Surface mesh reconstruction
from unorganized point clouds
Spatial subdivision methods using or referring to the Medial Axis
Voronoi Filtering: Poles and the MA (Amenta et al.)
Claim to fame: 1st algorithm in 3D with provable guarantees of
reconstruction (interpolation through the right vertices).
Intuitive notion: featureless areas (remote from the MA) can be
reconstructed with fewer samples.
Since some Voronoi vertices can be arbitrarily close to the surface M
irrespective of the sampling density, poles are introduced. It
is shown that as density augments, for a smooth continuous surface (no
boundaries), poles will remain away from the surface (alternatively
close the theoretical MA).
The (crust) algorithm in a nutshell, 1998:
Pass 1: Compute the 3D Voronoi diagram of the sample points, S.
Poles: For each sample point s, pick the
farthest vertex v of its Voronoi cell, and the farthest vertex v' such
that angle vsv' exceeds 90 degrees.
Pass 2: Compute the Delaunay tessellation of the sample points
augmented with the poles, the Voronoi vertices chosen in the second
(Voronoi filtering) Keep a triangle only if the 3 vertices are sample
points s in S.
NB: Will work if the poles were well situated on each side of the
unknown surface M.
(Normal filtering) Remove a triangle T if the angle difference between
the normal to T and the vector to the pole p+ at a vertex of T is too
large (parameter theta).
(Trimming) Orient triangles and poles (inside and outside) consistently
to retrieve a piecewise-linear manifold without boundary.
Alternatives to steps 3, 4 and 5, 2000:
A co-cone defines an umbrella for a sample point made of small Delaunay
triangles defining a relatively flat disk-like neighborhood centered at
the sample point.
The power crust and power shape:
Label poles as outer or inner poles and output the power diagram faces
separating the cells of outer and inner poles == power crust
== approximate surface mesh M*
Output the triangulation faces connecting inside poles == power
shape == approximate interior MA
NB: Power distance of point x in R^3 from a (weighted) point p: pi_p(x)
= | x - p|² - r² , where r is a weight (here taken as the
radius of the associated polar ball (maximal or Delaunay ball).
Sampling criterion based on the distance to MA:
Let the Local Feature Size at a point p on M, denoted
LFS(p), be the Euclidean distance from p to the nearest point of the MA.
LFS(p) <= smallest radius of MA associated to p.
LFS(p) is 1-Lipschitz: i.e., LFS(p) <= LFS(q) + |pq|
, for any 2 points p and q on M.
Set S is an r-sample of M if no point p on M is farther than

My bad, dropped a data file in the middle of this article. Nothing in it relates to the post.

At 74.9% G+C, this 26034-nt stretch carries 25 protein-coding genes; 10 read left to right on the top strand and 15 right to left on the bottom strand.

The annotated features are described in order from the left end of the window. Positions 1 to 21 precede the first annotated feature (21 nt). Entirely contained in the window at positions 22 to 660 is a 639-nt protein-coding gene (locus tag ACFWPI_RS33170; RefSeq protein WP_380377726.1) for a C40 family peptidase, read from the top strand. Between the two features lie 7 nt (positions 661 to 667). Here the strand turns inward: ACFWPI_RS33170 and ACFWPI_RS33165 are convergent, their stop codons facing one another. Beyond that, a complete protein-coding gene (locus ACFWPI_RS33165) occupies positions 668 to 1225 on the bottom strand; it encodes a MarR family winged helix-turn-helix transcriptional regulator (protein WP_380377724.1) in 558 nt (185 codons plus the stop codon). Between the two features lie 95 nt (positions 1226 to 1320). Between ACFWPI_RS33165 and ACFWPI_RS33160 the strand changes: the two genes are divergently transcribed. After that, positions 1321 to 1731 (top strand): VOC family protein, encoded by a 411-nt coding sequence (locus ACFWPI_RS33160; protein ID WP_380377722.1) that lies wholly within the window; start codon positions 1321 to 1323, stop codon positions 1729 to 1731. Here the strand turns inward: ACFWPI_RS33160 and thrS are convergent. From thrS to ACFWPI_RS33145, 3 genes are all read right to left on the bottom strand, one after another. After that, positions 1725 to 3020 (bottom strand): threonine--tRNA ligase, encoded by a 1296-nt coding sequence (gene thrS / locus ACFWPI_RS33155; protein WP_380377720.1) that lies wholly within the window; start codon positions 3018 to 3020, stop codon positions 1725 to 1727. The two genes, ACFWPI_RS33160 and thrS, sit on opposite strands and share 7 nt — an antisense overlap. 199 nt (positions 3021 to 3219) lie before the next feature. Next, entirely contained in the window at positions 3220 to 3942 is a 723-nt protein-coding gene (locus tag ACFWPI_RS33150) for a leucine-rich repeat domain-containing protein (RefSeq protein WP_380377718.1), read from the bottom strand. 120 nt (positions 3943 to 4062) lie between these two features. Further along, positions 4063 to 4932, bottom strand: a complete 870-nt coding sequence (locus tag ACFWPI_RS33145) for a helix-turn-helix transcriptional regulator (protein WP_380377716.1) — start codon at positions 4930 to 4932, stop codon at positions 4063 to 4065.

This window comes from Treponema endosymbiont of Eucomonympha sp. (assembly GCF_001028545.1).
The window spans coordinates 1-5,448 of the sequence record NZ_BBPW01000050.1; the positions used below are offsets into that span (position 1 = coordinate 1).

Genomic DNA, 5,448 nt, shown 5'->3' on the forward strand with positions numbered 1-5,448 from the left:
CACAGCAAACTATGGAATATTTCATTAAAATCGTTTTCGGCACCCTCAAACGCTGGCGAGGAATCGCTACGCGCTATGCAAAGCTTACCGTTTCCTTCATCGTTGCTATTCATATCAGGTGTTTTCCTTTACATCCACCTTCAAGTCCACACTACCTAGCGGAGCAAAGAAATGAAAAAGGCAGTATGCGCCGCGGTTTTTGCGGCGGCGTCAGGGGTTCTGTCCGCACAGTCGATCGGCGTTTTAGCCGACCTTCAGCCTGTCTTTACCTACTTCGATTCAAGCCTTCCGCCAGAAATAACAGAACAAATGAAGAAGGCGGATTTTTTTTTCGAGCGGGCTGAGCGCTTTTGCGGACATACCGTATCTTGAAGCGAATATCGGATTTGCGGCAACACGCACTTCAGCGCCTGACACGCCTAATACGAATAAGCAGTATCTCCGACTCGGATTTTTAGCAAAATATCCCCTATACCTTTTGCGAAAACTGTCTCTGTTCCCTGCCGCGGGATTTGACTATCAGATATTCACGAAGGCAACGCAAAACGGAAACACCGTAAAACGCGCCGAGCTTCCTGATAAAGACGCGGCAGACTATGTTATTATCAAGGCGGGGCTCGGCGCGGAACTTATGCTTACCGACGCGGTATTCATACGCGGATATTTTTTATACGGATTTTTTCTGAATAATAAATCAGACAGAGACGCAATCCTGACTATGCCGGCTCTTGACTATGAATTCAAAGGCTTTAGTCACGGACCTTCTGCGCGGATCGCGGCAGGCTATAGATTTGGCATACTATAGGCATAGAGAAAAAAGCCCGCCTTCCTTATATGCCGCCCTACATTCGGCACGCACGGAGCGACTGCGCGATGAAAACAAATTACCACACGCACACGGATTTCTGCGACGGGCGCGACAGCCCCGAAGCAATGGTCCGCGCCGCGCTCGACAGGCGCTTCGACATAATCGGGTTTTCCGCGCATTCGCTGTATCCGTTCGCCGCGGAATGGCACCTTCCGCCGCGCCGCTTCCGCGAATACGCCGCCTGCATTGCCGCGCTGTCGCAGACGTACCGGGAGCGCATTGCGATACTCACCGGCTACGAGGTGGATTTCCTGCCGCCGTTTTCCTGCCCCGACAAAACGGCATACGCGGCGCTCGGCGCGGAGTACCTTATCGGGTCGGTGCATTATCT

"r . LFS(p)" from a point of S.
This is valid only for regular (smooth) manifolds, i.e., r should
be positive and in practice cannot be too small.
Works well in 2D: in particular a smooth curve is perfectly
reconstructed (interpolated) for r <= 0.25 .
Breaks down in 3D because Voronoi vertices can be arbitrarily close to
the surface: this is why poles are introduced. Then, the crust is
guaranteed to be topologically equivalent to M if r
<= 0.06 .
Key element of the algorithm(s) : distinguish outer from inner
Done iteratively starting with those for which a high
confidence is available (triangular face part of the convex hull for
example: i.e., Voronoi cell shooting off to infinity).
Inner and outer polar balls should intersect shallowly.
Near sharp corners this criterion may fail: a test on how
skinny (elongated) a voronoi cell is permits to avoid rounding off
corners (user-supplied parameter).
Noisy sampling: when points lie near but not on the surface,
not all Voronoi cells are well shaped (i.e., elongated or
Examples and details: http://www.cs.utexas.edu/users/amenta/powercrust/welcome.html
Petitjean and Boyer, 2001: Regular and
non-regular point sets
Requires sufficiently dense samplings.
Regularity of a point set should be decided on the basis of points
alone, not the a priori unknown shape (e.g., via
Theoretical values of r are not useful in practical
applications' particularly for CAD-like objects with sharp edges which
would require infinite density (to avoid a heuristic like above).
Dey et al., 2003: Tight cocone: A water-tight Surface
Output of the power crust is not a triangulated surface (i.e.,
made of polygons) and it may introduce extra points (near corners).
It fails when the sampling is not uniform and dense.
Construct an approximate MA once a closed (tight)
surface is built (using the cocone algorithm and a hole detection and
NEXT: CoCone algorithm.
Last Updated: June 30, 2004